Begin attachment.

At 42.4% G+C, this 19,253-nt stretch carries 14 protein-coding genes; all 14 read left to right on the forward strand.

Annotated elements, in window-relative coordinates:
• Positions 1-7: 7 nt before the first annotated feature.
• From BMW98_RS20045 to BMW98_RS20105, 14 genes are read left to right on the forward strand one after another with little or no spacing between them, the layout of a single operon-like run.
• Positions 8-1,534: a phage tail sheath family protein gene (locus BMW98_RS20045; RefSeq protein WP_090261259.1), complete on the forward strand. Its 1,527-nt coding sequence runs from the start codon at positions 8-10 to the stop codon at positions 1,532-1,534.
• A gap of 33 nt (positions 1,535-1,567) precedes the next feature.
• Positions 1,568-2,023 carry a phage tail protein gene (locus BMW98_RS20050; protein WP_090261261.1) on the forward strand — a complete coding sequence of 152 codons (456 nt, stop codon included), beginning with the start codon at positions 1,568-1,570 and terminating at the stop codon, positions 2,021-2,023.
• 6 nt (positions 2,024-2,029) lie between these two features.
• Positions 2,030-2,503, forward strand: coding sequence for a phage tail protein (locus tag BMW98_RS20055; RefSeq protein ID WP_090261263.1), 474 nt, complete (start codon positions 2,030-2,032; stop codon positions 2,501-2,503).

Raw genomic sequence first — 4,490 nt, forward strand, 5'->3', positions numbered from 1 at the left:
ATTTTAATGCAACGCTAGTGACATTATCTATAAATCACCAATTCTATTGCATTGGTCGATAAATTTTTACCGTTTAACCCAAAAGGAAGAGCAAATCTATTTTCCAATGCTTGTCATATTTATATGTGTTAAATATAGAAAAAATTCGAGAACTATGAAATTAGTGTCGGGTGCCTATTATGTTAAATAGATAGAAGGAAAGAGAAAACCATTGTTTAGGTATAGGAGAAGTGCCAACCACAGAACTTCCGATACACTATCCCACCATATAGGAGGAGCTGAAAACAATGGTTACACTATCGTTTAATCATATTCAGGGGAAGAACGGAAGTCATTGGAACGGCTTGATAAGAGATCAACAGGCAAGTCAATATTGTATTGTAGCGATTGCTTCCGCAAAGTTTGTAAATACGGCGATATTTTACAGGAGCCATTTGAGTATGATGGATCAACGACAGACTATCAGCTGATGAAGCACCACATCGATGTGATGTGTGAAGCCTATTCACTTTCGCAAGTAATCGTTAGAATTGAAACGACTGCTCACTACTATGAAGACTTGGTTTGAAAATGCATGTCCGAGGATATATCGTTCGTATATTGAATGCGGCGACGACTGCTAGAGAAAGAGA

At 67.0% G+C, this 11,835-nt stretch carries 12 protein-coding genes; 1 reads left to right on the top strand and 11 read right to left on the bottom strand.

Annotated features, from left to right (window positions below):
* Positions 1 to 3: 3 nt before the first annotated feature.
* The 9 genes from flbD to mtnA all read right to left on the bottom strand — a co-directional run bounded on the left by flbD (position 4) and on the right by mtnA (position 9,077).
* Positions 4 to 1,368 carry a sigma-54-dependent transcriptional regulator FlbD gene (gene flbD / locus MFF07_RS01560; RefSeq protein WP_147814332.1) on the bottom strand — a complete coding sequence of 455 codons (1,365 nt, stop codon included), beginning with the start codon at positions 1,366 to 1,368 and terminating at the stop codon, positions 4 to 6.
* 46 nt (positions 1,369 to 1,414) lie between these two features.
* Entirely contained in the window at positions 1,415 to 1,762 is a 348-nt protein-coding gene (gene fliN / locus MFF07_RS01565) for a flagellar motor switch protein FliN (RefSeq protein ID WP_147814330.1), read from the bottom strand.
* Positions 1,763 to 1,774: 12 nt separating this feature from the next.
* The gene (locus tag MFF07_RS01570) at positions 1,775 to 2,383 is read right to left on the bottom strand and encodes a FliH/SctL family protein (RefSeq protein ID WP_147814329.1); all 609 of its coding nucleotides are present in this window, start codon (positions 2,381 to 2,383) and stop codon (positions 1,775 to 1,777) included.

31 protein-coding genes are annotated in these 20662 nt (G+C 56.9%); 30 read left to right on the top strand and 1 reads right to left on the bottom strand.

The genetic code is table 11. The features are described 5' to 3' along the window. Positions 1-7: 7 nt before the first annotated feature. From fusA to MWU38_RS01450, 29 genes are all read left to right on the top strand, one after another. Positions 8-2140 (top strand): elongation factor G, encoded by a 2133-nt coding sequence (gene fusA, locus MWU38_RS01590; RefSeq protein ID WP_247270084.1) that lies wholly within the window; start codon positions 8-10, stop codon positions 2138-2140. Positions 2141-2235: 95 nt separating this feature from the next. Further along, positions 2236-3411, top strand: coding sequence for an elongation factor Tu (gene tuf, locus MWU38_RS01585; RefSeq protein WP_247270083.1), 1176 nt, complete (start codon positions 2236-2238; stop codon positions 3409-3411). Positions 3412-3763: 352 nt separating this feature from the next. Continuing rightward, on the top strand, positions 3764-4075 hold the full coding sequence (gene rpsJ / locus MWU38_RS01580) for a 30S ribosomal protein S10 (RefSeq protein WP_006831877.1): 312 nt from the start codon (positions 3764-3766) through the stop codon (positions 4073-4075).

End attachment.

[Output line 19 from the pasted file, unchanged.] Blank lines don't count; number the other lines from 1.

* Positions 1,763 to 1,774: 12 nt separating this feature from the next.